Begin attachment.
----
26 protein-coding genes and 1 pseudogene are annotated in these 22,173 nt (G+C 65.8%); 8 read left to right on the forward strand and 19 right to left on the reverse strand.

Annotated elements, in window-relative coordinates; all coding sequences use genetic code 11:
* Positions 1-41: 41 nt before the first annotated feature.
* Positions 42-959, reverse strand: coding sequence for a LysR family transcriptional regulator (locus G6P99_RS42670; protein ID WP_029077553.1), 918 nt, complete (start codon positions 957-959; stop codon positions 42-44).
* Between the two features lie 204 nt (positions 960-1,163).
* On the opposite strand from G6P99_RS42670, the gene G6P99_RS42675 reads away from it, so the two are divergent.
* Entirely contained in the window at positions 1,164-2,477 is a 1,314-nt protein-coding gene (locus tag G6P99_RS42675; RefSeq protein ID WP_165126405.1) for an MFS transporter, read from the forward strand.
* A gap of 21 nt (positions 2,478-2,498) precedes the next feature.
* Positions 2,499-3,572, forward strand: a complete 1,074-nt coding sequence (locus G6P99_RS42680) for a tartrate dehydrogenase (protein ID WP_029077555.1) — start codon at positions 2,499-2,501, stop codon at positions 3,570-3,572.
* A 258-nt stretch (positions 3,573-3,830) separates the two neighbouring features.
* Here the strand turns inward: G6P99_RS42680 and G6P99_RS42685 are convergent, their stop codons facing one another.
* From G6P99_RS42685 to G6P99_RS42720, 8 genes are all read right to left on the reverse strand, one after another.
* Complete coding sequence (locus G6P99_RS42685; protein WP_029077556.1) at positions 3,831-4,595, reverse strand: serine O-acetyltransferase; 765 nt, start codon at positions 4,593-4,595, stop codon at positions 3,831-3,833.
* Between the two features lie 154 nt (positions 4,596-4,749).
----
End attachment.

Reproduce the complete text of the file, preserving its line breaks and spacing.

26 protein-coding genes and 1 pseudogene are annotated in these 22,173 nt (G+C 65.8%); 8 read left to right on the forward strand and 19 right to left on the reverse strand.

Annotated elements, in window-relative coordinates; all coding sequences use genetic code 11:
* Positions 1-41: 41 nt before the first annotated feature.
* Positions 42-959, reverse strand: coding sequence for a LysR family transcriptional regulator (locus G6P99_RS42670; protein ID WP_029077553.1), 918 nt, complete (start codon positions 957-959; stop codon positions 42-44).
* Between the two features lie 204 nt (positions 960-1,163).
* On the opposite strand from G6P99_RS42670, the gene G6P99_RS42675 reads away from it, so the two are divergent.
* Entirely contained in the window at positions 1,164-2,477 is a 1,314-nt protein-coding gene (locus tag G6P99_RS42675; RefSeq protein ID WP_165126405.1) for an MFS transporter, read from the forward strand.
* A gap of 21 nt (positions 2,478-2,498) precedes the next feature.
* Positions 2,499-3,572, forward strand: a complete 1,074-nt coding sequence (locus G6P99_RS42680) for a tartrate dehydrogenase (protein ID WP_029077555.1) — start codon at positions 2,499-2,501, stop codon at positions 3,570-3,572.
* A 258-nt stretch (positions 3,573-3,830) separates the two neighbouring features.
* Here the strand turns inward: G6P99_RS42680 and G6P99_RS42685 are convergent, their stop codons facing one another.
* From G6P99_RS42685 to G6P99_RS42720, 8 genes are all read right to left on the reverse strand, one after another.
* Complete coding sequence (locus G6P99_RS42685; protein WP_029077556.1) at positions 3,831-4,595, reverse strand: serine O-acetyltransferase; 765 nt, start codon at positions 4,593-4,595, stop codon at positions 3,831-3,833.
* Between the two features lie 154 nt (positions 4,596-4,749).